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Australian Story -

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Comes a Time - Transcript

MELINDA GAINSFORD-TAYLOR: Hi, I'm Melinda Gainsford-Taylor, former Australian sprint champion.
Tonight's 'Australian Story' is about a man who proves that age is no barrier to outstanding
athletic achievement. He's John Wall and last year out of nowhere he became the fastest 60-year-old
in the world. This is his remarkable story.

JOHN WALL: I really look at my life as a precious gift. And it's an opportunity to wake up every
morning and do something positive for yourself and for others and that's how I live my life.

TIM CLUCAS, FRIEND: There's something inside John Wall that if we could tap, we'd have the fountain
of youth, we'd have world peace, we'd have everything. John is special. An overused word, I know,
but John deserves the word special.

MAJOR HILTON HARMER, SALVATION ARMY: He's a man of deep spirituality. Sometimes I've thought of him
as kind of an oasis in the desert. He digs into the deep resources of his soul to overcome the

JOHN WALL: I want be able to motivate people, I want to be able to inspire others to believe in
themselves, when they're down I want to be able to say, "You can get back up again." Like the old
song says. You know, "When I get knocked down, I can get back up again."

KELLY WALL, SON: Watching Dad progress you know over the past say ten years with his athletics has
just been amazing. He found a drive and he thought, "Hey, I can do this, I can run again and I'm
out there and I'm going."

JOHN WALL: When you're at the start of a race, your focus is not on who's beside you, not on who
you're running against, it's on that one lane, that one strip of synthetic track that is going to
lead you to the finish. When you're running really fast, it actually feels that you're not running
fast at all. And when you talk to people who've watched your race, they say, look that was a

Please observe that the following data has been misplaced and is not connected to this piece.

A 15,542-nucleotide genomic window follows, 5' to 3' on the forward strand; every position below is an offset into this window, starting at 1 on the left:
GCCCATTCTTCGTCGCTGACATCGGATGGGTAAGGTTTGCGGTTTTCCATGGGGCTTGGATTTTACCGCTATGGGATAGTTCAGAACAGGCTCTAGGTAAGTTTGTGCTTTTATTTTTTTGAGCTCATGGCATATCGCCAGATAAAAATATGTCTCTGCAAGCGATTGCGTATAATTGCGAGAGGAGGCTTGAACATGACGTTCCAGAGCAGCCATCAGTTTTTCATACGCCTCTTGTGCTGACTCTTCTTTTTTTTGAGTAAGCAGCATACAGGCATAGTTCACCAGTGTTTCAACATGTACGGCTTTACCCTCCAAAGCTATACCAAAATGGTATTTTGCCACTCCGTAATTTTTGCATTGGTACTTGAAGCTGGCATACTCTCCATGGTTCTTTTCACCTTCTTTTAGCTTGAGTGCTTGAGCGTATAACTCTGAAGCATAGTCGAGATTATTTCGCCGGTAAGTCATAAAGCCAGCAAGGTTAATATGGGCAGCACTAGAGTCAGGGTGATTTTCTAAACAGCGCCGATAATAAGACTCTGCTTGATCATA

beautiful thing to watch, you just looked like you weren't even trying. At the end of a race, if
you win it, there's elation. It's an unbelievable feeling. Winning is an unbelievable feeling.
Don't let anybody tell you different. Last November I ran the fastest 100 metres by a 60-year-old
athlete and it felt fantastic.

KELLY WALL, SON: Watching Dad run the 11.97 second race, I guess we were all sort of blown away by
that. To see that yeah, he really could do all that at his age was incredible.

TIM CLUCAS, FRIEND: One of the things that really annoys me about John is that I'm almost, well I'm
15 years younger than him, and I look fifteen years older than him. That's just not fair.

WAYNE LUCKEY, ATHLETICS COACH: He doesn't come across as a 61-year-old person. He's too active for
the standard 61-year-old. He's too interested in life for 61 years old.

JOHN WALL: I do work hard at trying to maintain that physical conditioning so that I do send the
right message not only to youth but to the baby boomers. My main focus is letting baby boomers know
that you can look better and you can look well no matter how old you are.

KELLY WALL, SON: I think Dad's goal is to educate people that really an age is no boundary. And the
fact that you can see him out there at his age doing everything that he does is real life proof